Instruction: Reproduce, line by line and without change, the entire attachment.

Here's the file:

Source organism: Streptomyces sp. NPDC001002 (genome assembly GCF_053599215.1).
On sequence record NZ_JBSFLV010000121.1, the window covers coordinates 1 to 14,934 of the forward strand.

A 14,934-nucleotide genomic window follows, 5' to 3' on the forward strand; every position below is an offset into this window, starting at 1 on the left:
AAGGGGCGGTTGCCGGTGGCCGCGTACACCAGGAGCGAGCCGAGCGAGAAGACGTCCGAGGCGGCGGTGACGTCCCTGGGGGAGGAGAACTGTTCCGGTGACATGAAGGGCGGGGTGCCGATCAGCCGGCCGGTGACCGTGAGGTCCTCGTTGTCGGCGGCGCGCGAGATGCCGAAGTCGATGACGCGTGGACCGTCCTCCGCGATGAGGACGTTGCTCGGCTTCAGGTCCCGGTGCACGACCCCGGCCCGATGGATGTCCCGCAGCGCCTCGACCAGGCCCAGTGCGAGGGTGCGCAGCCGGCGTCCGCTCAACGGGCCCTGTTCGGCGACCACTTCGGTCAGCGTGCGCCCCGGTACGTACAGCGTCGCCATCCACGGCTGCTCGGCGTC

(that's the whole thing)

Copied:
Source organism: Streptomyces sp. NPDC001002 (genome assembly GCF_053599215.1).
On sequence record NZ_JBSFLV010000121.1, the window covers coordinates 1 to 14,934 of the forward strand.

A 14,934-nucleotide genomic window follows, 5' to 3' on the forward strand; every position below is an offset into this window, starting at 1 on the left:
AAGGGGCGGTTGCCGGTGGCCGCGTACACCAGGAGCGAGCCGAGCGAGAAGACGTCCGAGGCGGCGGTGACGTCCCTGGGGGAGGAGAACTGTTCCGGTGACATGAAGGGCGGGGTGCCGATCAGCCGGCCGGTGACCGTGAGGTCCTCGTTGTCGGCGGCGCGCGAGATGCCGAAGTCGATGACGCGTGGACCGTCCTCCGCGATGAGGACGTTGCTCGGCTTCAGGTCCCGGTGCACGACCCCGGCCCGATGGATGTCCCGCAGCGCCTCGACCAGGCCCAGTGCGAGGGTGCGCAGCCGGCGTCCGCTCAACGGGCCCTGTTCGGCGACCACTTCGGTCAGCGTGCGCCCCGGTACGTACAGCGTCGCCATCCACGGCTGCTCGGCGTC